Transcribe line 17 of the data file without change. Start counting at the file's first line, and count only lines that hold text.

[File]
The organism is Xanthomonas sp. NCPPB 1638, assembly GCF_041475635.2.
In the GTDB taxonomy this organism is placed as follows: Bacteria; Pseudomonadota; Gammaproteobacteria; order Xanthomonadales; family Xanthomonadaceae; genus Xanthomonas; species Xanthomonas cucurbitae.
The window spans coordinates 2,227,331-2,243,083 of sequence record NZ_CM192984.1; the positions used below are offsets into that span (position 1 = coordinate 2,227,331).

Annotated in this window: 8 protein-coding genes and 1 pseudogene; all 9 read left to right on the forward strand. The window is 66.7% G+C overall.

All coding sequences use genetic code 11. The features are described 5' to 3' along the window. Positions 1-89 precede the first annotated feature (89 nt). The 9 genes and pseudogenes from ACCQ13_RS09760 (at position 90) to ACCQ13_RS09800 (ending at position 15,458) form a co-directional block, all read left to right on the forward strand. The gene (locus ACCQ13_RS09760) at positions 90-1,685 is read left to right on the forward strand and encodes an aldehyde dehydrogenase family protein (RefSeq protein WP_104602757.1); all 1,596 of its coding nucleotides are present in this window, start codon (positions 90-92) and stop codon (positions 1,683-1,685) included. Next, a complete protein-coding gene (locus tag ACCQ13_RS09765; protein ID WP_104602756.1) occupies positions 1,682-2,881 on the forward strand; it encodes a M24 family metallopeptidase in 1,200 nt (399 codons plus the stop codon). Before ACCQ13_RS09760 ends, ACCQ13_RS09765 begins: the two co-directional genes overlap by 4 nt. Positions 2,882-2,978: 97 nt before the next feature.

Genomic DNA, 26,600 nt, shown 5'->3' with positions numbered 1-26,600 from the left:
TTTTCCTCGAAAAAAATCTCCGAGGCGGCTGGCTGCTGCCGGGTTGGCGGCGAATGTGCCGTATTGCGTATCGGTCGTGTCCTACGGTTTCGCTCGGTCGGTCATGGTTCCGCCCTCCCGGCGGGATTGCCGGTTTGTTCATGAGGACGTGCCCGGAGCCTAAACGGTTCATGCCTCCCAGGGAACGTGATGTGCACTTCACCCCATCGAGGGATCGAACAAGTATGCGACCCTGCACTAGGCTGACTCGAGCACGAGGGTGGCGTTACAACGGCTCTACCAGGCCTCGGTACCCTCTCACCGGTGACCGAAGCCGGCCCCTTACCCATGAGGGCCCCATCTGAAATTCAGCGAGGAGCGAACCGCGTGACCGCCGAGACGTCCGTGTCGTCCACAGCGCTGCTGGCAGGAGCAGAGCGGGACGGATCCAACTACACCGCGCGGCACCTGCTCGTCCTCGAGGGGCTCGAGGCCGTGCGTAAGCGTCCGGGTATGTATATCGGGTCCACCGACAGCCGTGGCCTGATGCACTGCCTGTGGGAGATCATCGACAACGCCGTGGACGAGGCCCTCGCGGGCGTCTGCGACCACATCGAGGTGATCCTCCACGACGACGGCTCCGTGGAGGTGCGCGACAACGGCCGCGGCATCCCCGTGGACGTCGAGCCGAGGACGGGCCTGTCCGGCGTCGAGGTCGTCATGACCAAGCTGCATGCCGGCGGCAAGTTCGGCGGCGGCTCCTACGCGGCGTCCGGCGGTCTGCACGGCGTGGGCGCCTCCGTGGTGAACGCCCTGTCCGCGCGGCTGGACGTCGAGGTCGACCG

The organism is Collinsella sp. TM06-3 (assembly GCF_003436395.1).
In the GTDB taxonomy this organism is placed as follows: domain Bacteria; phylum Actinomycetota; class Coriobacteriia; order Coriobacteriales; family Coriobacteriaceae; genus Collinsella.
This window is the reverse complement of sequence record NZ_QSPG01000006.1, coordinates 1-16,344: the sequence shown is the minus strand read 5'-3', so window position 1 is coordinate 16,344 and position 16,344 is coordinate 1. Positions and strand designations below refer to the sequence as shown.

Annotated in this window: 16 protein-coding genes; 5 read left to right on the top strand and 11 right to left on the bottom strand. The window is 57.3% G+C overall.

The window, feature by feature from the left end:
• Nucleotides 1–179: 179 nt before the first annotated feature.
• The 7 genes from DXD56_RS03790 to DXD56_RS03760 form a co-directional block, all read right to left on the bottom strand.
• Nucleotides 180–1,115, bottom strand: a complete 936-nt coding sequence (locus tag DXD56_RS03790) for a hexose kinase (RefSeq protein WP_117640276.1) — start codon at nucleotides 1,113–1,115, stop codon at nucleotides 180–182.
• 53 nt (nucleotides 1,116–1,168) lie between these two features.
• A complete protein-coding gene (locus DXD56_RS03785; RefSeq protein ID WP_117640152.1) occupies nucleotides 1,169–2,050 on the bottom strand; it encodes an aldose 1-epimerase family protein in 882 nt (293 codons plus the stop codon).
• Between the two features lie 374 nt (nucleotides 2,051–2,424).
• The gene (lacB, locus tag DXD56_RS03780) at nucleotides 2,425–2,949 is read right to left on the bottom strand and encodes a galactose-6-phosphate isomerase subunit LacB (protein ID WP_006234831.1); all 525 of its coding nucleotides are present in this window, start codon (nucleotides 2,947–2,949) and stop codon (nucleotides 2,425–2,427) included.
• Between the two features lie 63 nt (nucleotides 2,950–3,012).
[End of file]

• A complete protein-coding gene (locus DXD56_RS03785; RefSeq protein ID WP_117640152.1) occupies nucleotides 1,169–2,050 on the bottom strand; it encodes an aldose 1-epimerase family protein in 882 nt (293 codons plus the stop codon).